Parable of the Sower is the collected diaries of a young black woman called Lauren Olamina, living in california in 2025, in an almost apocalyptic time. Lauren is a hyperempath, a inherited condition that causes her to feel the pain of other people she sees. Lauren and her family live in a walled community, in fear of thieves and gangs and rapists, and 'paints', people with painted faces addicted to a drug called pyro, that makes them set fire to things for the pleasure of watching it burn. Life is a contstant struggle for Lauren, she's discovering new views about god that she can't share with anyone except her diary. And new ideas about preparation and survival that no one wants to listen to. And then one day their walled community is attacked by a gang of paints, and Lauren's skills are tested for the first time.
I found this novel insanely difficult to get into, I finally gave up after just over 100 pages I believe, so I gave it a fair go, but I never did finish it. Which is disappointing in itself, but I just didn't enjoy it. Usually I love this kind of dystopian/apocalyptic thing, but I just couldn't get into this one.
First I wasn't quite getting into the style of the writing, not the fact that it was a diary, but just the style of it always felt very... detatched. As if even tho Lauren was part of the events around her, that she wasn't connected to them. It felt a little like having blinkers on, I wanted her to look at more things and think about more things. I wanted to know how she felt about feeling other people's pain, but what I felt I was getting was a detatched description of it. I suppose this is understandable, and I could have dealt with it, but only if I didn't have another niggle..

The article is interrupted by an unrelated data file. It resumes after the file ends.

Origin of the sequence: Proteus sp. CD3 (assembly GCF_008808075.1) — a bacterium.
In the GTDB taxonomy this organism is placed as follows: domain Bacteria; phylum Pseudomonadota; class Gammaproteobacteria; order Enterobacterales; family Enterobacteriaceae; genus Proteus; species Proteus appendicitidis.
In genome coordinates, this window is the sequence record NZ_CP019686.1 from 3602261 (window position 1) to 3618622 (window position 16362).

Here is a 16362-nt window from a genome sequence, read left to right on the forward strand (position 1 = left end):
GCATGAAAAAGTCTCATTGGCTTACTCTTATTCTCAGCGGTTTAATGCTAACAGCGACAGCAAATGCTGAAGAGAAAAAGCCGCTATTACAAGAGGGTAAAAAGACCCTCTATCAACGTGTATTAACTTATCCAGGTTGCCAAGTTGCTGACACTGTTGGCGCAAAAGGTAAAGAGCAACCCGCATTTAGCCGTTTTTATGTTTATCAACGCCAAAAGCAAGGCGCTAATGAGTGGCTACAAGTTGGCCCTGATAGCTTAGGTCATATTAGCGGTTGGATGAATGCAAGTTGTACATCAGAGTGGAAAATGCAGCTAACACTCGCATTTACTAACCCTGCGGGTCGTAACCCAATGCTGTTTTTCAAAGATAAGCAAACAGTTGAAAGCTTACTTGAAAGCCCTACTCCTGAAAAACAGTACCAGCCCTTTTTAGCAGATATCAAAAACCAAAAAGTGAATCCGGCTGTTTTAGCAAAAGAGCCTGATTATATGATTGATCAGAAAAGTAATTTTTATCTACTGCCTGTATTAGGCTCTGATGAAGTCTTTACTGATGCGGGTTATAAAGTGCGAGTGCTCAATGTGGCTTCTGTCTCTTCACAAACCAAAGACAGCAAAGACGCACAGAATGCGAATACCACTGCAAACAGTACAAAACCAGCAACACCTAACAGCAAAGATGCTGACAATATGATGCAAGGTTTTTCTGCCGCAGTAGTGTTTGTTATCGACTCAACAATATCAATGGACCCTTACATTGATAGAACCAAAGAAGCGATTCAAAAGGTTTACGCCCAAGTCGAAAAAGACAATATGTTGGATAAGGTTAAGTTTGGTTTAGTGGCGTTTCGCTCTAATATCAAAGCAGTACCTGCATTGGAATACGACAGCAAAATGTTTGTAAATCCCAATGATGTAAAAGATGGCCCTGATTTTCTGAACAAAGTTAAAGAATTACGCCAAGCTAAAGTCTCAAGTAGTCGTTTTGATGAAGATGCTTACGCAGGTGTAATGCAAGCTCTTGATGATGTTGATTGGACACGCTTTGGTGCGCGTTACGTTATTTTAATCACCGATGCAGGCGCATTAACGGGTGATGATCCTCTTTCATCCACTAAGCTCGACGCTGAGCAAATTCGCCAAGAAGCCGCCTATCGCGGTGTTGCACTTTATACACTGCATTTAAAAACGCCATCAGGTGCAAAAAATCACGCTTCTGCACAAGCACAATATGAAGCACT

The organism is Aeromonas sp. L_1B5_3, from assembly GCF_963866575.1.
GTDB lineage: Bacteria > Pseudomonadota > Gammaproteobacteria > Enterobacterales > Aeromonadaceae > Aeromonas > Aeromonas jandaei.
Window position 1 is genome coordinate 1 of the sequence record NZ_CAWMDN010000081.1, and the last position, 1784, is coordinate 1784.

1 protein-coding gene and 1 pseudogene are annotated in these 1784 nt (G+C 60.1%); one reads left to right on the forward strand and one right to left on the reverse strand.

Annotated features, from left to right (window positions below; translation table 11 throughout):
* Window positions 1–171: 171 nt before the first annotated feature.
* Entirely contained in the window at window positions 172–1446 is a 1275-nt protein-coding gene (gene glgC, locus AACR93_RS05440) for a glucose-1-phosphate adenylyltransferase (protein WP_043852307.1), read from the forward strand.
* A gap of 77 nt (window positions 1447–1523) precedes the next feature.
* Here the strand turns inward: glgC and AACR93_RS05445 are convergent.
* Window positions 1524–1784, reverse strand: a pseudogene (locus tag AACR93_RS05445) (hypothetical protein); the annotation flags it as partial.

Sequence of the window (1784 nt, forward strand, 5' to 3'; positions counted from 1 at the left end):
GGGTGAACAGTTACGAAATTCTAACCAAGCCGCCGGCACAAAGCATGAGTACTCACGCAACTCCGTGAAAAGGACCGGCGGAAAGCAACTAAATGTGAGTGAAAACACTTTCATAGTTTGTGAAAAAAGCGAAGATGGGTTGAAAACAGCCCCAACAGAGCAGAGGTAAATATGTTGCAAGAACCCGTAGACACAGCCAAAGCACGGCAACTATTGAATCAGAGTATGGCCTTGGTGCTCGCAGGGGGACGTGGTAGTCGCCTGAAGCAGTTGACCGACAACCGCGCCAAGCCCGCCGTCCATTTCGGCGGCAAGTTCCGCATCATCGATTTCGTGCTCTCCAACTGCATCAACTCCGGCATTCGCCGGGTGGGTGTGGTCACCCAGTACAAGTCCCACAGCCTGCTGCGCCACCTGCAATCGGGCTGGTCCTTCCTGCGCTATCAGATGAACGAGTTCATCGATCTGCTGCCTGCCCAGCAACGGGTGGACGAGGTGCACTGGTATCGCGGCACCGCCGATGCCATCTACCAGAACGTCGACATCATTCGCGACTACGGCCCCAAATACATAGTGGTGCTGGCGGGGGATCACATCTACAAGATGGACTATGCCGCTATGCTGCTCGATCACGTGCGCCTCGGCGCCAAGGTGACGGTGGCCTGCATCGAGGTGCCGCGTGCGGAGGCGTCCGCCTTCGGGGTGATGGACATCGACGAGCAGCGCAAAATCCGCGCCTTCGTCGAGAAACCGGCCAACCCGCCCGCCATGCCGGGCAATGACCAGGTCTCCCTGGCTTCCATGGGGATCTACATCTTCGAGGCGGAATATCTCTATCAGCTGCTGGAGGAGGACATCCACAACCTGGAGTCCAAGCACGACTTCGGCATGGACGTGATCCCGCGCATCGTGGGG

So my ultimate niggle was really just the frustration at not understanding the distaster that was supposed to have happened or happening. The story hinted at some ultimate cause for the apocalyptic type situation they find themselves in now, but it wasn't clearly stated. And I found myself constantly trying to figure out what was going on with the walled communities, the economic failure, the constant violenc and lack of order etc.. At one point I was very confused, as Lauren's friend sat eating a plastic prepackaged bean salad, which to me seemed an extravagance in the middle of an economic crisis where everything costs too much and self sufficiency was becoming more norm. And then I thought.. hang on, if hardly anyone can get a job then who is working in the food packing factory to make the bean salad?
So hopefully you can see where my frustration came from. I think I gave the book a fair chance, and when my confusion wasn't lightened at just over 100 pages I took the choice whether to plod on and hope for revelation.. or give up and read something else; I gave up.
I am disappointed, because Octavia Butler is highly recommended by certain of my friends, and the rarity of finding a black author writing black characters is quite something interesting in this genre. I would very likely try another book by the same author just to give her another good chance. But sorry this was not for me.